Rouse in Profile: Samantha Grainger

Published on 27 Feb 2018 | 4 min read

A mind of her own

Sam is an Executive and member of the Trade Mark Team in Dubai

At a secondary school Parent/Teacher meeting, Sam’s parents were told: “Don’t worry about Sam – she’s an attractive girl.  She’ll find a husband”.   It sounds rather outrageous these days, but in the world of Sam’s childhood, the attitude was typical.  And in one way the teachers were right: there was no need to worry about Sam; she did find a husband.  But that was just the beginning.  Sam’s teachers hadn’t recognised either her academic leaning or her independent spirit.

Sam grew up on a farm in Worcestershire in England and attended a local private school frequented largely by children whose parents had established their own businesses and done very well.  It was a comfortable and pleasant environment and one that Sam initially fitted into very well. But by the time she got into her senior years at school, there were signs that she might not be fitting the mould.

The school placed little emphasis on academic achievement – in fact, only three of Sam’s classmates went on to university, most went into the family business.  But as time went on, Sam began to develop a love of history and to do well academically.  Even so, the idea of going to University was a world away and when Sam’s mother suggested she enrol in a rather old-fashioned secretarial course, Sam, who was 16 at the time, went along with the idea.  It didn’t take her long, however, to decide that it was not for her and that she wanted to go back and continue her studies.  There was no opposition from her parents, more a kind of bemusement.  They never really understood what she was up to.  It just wasn’t part of their way of life.  “Even today” Sam says with a laugh, “I think Mum thinks I’m a secretary, not a lawyer”.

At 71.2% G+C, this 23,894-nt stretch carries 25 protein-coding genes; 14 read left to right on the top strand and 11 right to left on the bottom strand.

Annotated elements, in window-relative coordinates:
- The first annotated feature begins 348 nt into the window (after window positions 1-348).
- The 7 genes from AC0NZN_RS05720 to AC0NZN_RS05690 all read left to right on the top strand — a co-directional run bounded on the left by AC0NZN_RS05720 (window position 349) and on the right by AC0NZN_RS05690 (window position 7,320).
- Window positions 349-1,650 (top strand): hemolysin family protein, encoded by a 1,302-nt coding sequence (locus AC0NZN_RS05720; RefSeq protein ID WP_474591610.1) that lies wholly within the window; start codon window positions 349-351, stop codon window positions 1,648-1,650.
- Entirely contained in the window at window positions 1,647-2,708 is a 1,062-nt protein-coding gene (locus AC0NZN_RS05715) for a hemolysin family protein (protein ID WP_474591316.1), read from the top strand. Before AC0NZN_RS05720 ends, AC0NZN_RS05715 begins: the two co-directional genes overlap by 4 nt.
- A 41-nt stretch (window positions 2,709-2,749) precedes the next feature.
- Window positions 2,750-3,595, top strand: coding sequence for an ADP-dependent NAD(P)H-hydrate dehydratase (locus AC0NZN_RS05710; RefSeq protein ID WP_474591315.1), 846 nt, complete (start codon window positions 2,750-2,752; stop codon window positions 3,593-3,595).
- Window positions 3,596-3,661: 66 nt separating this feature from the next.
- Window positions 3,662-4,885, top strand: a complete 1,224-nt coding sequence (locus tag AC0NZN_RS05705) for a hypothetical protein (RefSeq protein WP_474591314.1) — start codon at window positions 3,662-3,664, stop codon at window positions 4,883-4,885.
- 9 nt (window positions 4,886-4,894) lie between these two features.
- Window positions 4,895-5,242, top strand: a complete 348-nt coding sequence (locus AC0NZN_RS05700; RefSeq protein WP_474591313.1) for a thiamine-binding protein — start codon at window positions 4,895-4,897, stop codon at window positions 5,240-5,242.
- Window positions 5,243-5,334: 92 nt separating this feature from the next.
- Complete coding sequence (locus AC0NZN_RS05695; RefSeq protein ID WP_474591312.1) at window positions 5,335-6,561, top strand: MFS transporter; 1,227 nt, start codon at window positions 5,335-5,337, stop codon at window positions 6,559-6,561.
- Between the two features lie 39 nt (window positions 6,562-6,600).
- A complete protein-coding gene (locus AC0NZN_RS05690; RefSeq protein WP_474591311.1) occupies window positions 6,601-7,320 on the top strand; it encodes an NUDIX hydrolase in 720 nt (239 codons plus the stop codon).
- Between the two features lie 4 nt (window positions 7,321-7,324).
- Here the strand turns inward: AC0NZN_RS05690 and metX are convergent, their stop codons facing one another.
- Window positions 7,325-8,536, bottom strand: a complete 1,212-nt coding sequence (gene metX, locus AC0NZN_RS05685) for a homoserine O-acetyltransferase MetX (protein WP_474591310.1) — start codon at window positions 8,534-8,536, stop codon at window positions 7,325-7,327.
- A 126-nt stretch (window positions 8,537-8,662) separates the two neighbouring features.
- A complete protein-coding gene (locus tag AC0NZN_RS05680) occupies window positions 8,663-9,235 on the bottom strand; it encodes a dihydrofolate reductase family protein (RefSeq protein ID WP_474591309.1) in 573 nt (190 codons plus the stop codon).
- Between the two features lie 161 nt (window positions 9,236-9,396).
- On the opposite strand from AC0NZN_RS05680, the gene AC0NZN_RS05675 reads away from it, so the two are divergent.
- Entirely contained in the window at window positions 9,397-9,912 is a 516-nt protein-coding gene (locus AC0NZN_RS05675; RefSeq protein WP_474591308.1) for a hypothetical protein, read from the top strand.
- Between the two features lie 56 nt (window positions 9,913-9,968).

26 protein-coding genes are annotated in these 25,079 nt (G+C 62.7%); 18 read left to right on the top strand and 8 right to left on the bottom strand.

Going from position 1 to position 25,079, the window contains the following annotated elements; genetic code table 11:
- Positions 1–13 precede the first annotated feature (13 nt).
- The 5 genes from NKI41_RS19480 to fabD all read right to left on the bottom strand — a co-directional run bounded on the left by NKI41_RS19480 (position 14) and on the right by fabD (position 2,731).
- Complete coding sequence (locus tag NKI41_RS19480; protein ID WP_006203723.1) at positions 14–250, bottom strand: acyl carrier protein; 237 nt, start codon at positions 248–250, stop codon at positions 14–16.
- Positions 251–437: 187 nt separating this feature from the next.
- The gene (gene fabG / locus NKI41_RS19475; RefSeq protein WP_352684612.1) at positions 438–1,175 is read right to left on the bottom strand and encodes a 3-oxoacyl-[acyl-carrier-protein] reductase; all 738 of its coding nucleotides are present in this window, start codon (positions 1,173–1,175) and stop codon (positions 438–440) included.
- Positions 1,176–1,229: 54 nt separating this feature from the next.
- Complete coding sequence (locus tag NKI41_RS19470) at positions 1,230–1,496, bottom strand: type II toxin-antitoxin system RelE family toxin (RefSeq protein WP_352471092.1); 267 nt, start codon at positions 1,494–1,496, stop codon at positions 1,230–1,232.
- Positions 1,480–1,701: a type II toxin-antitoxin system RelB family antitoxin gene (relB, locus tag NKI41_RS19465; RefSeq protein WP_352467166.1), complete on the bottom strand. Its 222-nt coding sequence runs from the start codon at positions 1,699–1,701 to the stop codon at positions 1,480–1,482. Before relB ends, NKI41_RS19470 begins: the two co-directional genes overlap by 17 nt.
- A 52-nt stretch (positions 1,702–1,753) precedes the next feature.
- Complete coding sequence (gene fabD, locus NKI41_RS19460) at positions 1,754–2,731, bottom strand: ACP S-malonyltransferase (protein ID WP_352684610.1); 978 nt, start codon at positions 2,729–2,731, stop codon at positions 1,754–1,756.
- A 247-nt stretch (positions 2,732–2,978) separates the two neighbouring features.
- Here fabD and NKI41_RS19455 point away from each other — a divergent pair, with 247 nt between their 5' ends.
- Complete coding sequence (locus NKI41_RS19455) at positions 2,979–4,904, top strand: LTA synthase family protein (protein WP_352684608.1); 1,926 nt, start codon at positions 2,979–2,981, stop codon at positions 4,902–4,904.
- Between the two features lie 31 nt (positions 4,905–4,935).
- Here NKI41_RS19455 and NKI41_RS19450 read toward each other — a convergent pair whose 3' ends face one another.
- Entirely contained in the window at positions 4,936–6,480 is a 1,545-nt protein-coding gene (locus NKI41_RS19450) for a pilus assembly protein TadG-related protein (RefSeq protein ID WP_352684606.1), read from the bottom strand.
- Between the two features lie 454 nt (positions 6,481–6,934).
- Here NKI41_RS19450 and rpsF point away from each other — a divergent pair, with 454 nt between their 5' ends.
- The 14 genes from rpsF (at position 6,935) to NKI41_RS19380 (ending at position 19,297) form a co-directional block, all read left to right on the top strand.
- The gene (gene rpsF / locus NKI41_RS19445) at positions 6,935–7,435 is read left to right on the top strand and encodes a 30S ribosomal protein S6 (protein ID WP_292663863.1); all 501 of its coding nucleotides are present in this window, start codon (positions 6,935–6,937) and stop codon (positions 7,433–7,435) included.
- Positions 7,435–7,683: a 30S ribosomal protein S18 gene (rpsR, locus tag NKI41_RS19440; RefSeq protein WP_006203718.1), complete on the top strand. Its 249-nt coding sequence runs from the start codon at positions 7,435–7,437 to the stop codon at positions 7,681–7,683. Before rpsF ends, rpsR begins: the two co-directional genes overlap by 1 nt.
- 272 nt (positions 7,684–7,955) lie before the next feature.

So Sam went back, completed her A levels, and decided to study Law at the nearby University of Wolverhampton.  And she loved every minute of it: studying just seemed to come naturally.  On graduation she joined a small local law firm where she qualified and then joined the Law Society of England and Wales to work on compliance issues.  It was a job she really enjoyed, partly because of the academic element, partly because of the independent nature of the role, and partly because it gave her the opportunity to visit law firms and discuss compliance issues with practitioners throughout England and Wales.

Along the way, however, she met and married Mitch, who at the time was working in shipping and logistics.  They were both keen to go and work abroad for three or four years and when Mitch was offered a job in Dubai – which at that time was still relatively undeveloped - they decided it would be a bit of an adventure for a few years.  So Mitch accepted the job and Sam began life as an expat wife.  Not surprisingly, she didn’t last more than six weeks in that role.  Stuart Adams offered her a job at Rouse after an interview for a job as his secretary  – and, apart from three years working in-house with a large Dubai development company, she’s been there ever since.  She says joining Rouse was a stroke of luck – she’s enjoyed the non-hierarchical and entrepreneurial environment and says she just can’t see herself working for most law firms.